Article

Scaffolding Strategies for Credit Recovery

Jun 06, 2024
Scaffolding strategies credit recovery 1b

At Edmentum, we regularly review research in learning sciences and education to ensure that our products align with evolving best practices. This research informs our learning design principles and how we apply the latest findings to our credit recovery programs.

Many of Edmentum’s partners use Courseware as an alternate option to support unit, grade, or full credit recovery programs. As such, we sought to understand how best to support students learning in these unique contexts from recent research, including a mixed-methods study of high school students enrolled in a credit recovery course on environmental science.

This research offered positive and negative results related to various types of scaffolding, including conceptual, metacognitive, and strategic scaffolding. The researchers' presentation of how scaffolding not only supported some learners with prompts for next steps, for example, but also frustrated other learners with more information than they needed or wanted, offered direction for the kinds of prompts to include while not overdoing such prompting.

Applying Scaffolding Research to Courseware Design

Edmentum courses include guided notes and audio and visual supports that provide scaffolding to ensure that learners can engage with and retain information from the content of lessons.

In this Guided Notes example from our new Ethnic Studies course, you can see the optional scaffolding available to students to help them organize and keep track of what they learn in Edmentum courses.

Students also receive metacognitive support through videos. In recognition of the complexities in discussing difficult content, this video in an early lesson in Ethnic Studies, for example, provides a scaffold for students to manage their feelings to mitigate disruptions to their learning in the course.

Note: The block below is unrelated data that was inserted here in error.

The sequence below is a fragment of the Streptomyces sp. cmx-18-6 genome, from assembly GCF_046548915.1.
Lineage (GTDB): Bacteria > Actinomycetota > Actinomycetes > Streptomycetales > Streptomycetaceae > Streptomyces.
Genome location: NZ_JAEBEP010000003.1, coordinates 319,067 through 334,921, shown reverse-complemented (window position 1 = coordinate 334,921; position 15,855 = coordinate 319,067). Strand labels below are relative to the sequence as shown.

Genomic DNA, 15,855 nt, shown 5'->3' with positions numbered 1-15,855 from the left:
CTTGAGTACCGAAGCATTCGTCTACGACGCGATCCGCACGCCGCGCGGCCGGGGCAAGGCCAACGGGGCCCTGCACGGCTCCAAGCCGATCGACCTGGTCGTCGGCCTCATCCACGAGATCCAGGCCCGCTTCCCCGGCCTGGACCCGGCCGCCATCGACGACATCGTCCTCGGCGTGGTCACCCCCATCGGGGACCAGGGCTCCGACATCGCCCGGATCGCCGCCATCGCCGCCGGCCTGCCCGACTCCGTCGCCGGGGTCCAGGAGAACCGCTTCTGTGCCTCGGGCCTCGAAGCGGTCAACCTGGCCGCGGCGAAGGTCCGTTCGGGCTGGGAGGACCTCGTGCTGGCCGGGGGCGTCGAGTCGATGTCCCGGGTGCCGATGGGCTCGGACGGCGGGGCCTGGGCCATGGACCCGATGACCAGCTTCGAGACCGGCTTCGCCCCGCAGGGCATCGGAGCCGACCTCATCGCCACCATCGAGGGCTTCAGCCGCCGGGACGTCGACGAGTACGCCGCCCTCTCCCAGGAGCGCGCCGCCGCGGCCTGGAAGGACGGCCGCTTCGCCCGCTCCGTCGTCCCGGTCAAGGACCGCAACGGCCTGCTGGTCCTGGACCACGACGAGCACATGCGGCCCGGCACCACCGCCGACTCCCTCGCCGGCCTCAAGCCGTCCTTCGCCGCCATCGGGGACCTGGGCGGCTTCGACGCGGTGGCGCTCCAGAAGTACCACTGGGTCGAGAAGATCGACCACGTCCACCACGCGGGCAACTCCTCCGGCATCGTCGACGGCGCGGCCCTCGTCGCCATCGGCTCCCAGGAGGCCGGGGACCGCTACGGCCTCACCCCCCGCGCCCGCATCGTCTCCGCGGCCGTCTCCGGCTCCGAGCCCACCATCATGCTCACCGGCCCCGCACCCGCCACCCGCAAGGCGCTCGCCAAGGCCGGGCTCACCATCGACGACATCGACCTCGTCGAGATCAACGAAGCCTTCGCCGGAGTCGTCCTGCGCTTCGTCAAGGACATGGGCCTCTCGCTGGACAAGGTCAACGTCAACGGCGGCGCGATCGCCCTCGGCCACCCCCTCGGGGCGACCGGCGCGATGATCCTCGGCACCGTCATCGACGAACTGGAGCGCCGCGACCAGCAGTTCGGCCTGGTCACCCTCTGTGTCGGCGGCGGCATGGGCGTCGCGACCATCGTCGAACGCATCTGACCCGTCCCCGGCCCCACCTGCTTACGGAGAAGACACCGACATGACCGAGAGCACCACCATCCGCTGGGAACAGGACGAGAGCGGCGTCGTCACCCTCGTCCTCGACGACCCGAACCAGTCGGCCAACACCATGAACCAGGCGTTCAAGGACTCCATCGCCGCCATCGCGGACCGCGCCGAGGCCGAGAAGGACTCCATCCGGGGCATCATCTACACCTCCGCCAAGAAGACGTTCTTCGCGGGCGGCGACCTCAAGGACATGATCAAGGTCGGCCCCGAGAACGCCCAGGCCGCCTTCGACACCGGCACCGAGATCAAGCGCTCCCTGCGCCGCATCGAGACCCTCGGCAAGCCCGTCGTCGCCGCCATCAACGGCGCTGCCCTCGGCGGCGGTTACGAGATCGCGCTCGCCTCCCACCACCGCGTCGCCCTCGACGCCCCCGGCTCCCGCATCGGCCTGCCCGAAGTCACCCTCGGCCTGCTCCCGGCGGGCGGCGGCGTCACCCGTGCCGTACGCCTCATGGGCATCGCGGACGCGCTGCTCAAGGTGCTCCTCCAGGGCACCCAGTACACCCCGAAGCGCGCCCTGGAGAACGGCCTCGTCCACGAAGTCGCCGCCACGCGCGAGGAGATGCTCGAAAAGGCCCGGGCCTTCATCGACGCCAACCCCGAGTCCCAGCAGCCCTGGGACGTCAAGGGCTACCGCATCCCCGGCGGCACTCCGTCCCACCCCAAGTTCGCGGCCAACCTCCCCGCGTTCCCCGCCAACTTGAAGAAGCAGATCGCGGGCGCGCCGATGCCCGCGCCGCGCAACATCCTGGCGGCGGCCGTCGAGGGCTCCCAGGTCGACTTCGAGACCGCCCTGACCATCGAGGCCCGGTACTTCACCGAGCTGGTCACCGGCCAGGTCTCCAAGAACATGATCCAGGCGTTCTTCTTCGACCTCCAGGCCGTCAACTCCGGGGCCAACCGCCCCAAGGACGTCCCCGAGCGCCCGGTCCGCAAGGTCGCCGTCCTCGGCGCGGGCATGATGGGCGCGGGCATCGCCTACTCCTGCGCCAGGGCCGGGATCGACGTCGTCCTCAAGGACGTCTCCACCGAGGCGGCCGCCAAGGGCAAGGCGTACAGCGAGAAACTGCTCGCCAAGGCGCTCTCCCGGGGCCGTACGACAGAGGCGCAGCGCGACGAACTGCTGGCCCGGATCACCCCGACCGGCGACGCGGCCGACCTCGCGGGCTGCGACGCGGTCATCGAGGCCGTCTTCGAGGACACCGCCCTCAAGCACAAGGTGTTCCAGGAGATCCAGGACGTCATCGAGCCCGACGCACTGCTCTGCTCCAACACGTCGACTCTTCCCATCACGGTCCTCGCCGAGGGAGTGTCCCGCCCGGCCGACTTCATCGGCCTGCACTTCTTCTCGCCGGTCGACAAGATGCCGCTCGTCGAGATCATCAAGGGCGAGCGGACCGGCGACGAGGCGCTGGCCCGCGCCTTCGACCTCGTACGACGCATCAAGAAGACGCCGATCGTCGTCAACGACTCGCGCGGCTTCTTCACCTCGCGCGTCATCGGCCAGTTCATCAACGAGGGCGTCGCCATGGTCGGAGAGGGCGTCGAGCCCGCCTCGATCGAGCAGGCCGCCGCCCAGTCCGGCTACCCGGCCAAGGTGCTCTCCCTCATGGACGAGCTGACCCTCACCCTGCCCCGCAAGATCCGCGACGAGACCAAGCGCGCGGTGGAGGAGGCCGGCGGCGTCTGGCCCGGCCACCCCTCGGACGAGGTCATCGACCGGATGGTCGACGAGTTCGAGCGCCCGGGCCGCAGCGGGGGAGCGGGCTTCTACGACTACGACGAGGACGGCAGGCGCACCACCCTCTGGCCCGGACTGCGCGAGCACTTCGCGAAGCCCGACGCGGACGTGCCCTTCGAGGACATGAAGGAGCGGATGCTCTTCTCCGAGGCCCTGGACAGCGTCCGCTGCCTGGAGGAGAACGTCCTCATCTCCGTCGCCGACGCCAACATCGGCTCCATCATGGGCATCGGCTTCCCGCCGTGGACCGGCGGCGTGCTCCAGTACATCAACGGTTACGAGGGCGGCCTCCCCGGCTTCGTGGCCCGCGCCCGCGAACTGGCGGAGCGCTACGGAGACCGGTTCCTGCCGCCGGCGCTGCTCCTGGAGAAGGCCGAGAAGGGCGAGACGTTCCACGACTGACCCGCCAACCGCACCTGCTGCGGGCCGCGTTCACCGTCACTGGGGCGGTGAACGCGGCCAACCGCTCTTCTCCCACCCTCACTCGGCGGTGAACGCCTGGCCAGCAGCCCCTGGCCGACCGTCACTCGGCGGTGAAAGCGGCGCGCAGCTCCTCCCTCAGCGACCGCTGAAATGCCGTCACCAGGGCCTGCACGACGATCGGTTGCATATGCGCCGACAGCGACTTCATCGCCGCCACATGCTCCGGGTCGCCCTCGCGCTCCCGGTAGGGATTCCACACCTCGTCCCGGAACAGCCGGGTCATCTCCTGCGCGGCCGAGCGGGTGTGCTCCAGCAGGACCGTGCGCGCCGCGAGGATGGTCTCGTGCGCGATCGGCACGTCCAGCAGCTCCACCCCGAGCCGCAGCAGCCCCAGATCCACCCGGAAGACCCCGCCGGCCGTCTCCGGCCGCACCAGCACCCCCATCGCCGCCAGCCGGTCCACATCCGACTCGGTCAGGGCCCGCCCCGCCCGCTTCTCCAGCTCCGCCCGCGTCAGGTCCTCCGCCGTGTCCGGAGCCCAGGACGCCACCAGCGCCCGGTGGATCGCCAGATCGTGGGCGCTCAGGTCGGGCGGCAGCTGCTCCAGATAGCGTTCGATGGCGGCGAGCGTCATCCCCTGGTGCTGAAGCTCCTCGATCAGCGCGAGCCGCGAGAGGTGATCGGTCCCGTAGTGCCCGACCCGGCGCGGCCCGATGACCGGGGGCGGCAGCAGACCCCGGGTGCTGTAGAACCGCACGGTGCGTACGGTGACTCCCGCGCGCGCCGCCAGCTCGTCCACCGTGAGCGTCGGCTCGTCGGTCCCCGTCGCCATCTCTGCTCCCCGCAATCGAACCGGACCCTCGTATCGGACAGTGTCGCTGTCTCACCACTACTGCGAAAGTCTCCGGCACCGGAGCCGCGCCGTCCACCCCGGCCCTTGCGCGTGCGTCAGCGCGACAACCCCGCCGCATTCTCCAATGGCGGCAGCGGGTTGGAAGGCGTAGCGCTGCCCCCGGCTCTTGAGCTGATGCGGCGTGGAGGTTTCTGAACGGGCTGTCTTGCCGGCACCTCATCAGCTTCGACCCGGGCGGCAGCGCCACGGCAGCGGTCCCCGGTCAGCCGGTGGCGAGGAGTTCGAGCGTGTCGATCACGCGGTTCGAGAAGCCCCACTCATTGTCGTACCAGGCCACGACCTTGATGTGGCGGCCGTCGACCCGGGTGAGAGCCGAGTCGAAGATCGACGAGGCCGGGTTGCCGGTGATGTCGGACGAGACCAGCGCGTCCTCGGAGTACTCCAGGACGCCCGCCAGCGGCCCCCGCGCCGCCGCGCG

Courses also include prompts embedded in the instruction designed to strengthen students’ conceptual understanding, engage in metacognitive reflection, and strategically organize their learning. In many cases, these scaffolds are optional, so students can use none, some, or all as their learning needs require.

Learners in the English 10 course, for example, receive metacognitive scaffolding supports midway through a tutorial as they practice analyzing literature. As optional clicks for the additional information, students can opt to use these scaffolds or not.

In another example, the introduction of Unit 4 in English 9 recaps highlights of the previous units and offers strategic scaffolding to guide learners to think about the informational texts they read and evaluated while preparing their culminating research paper.

At Edmentum, we continue to buoy learning by providing specific supports within the learning environment when students need them and systematically removing them—leading to independence as they approach mastery.

The scaffolding learning design principle is one of six employed in Edmentum Courseware. Learn more about all six research-informed elements fueling our approach in Implementing Research-Based Learning Design in Edmentum Courseware.

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